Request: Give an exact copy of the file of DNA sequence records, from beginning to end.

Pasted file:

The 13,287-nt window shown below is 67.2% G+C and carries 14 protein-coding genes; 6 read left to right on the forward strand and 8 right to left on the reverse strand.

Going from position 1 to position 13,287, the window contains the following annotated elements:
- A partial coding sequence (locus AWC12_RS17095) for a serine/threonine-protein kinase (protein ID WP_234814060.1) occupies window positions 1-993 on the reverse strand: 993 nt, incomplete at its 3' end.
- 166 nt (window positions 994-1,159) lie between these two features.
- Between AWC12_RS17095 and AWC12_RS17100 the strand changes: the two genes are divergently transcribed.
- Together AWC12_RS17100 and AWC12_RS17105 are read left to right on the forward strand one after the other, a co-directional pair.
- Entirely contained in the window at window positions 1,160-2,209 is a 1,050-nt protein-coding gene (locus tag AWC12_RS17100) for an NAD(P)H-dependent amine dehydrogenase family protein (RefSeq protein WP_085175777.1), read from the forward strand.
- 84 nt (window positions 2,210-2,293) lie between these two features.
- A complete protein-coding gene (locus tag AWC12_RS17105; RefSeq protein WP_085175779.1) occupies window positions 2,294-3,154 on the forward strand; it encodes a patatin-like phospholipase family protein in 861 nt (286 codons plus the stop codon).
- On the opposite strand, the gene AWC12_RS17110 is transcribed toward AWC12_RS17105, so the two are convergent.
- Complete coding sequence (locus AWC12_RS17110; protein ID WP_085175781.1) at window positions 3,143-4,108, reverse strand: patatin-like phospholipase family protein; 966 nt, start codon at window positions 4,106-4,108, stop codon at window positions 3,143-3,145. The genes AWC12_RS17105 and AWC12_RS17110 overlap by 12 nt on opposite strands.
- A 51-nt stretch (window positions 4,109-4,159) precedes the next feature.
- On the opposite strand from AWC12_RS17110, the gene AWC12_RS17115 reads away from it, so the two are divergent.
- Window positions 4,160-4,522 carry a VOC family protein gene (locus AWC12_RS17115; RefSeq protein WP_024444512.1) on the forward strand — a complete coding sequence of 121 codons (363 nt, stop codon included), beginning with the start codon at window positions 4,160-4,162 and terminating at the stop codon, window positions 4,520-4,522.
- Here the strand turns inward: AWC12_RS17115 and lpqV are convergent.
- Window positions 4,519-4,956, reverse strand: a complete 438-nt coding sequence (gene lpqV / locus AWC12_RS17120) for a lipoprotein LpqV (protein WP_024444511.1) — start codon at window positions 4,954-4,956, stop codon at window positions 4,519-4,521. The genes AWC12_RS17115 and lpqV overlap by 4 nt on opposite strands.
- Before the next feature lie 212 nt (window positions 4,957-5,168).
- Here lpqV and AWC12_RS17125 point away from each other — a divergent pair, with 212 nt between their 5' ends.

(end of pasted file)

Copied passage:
The 13,287-nt window shown below is 67.2% G+C and carries 14 protein-coding genes; 6 read left to right on the forward strand and 8 right to left on the reverse strand.

Going from position 1 to position 13,287, the window contains the following annotated elements:
- A partial coding sequence (locus AWC12_RS17095) for a serine/threonine-protein kinase (protein ID WP_234814060.1) occupies window positions 1-993 on the reverse strand: 993 nt, incomplete at its 3' end.
- 166 nt (window positions 994-1,159) lie between these two features.
- Between AWC12_RS17095 and AWC12_RS17100 the strand changes: the two genes are divergently transcribed.
- Together AWC12_RS17100 and AWC12_RS17105 are read left to right on the forward strand one after the other, a co-directional pair.
- Entirely contained in the window at window positions 1,160-2,209 is a 1,050-nt protein-coding gene (locus tag AWC12_RS17100) for an NAD(P)H-dependent amine dehydrogenase family protein (RefSeq protein WP_085175777.1), read from the forward strand.
- 84 nt (window positions 2,210-2,293) lie between these two features.
- A complete protein-coding gene (locus tag AWC12_RS17105; RefSeq protein WP_085175779.1) occupies window positions 2,294-3,154 on the forward strand; it encodes a patatin-like phospholipase family protein in 861 nt (286 codons plus the stop codon).
- On the opposite strand, the gene AWC12_RS17110 is transcribed toward AWC12_RS17105, so the two are convergent.
- Complete coding sequence (locus AWC12_RS17110; protein ID WP_085175781.1) at window positions 3,143-4,108, reverse strand: patatin-like phospholipase family protein; 966 nt, start codon at window positions 4,106-4,108, stop codon at window positions 3,143-3,145. The genes AWC12_RS17105 and AWC12_RS17110 overlap by 12 nt on opposite strands.
- A 51-nt stretch (window positions 4,109-4,159) precedes the next feature.
- On the opposite strand from AWC12_RS17110, the gene AWC12_RS17115 reads away from it, so the two are divergent.
- Window positions 4,160-4,522 carry a VOC family protein gene (locus AWC12_RS17115; RefSeq protein WP_024444512.1) on the forward strand — a complete coding sequence of 121 codons (363 nt, stop codon included), beginning with the start codon at window positions 4,160-4,162 and terminating at the stop codon, window positions 4,520-4,522.
- Here the strand turns inward: AWC12_RS17115 and lpqV are convergent.
- Window positions 4,519-4,956, reverse strand: a complete 438-nt coding sequence (gene lpqV / locus AWC12_RS17120) for a lipoprotein LpqV (protein WP_024444511.1) — start codon at window positions 4,954-4,956, stop codon at window positions 4,519-4,521. The genes AWC12_RS17115 and lpqV overlap by 4 nt on opposite strands.
- Before the next feature lie 212 nt (window positions 4,957-5,168).
- Here lpqV and AWC12_RS17125 point away from each other — a divergent pair, with 212 nt between their 5' ends.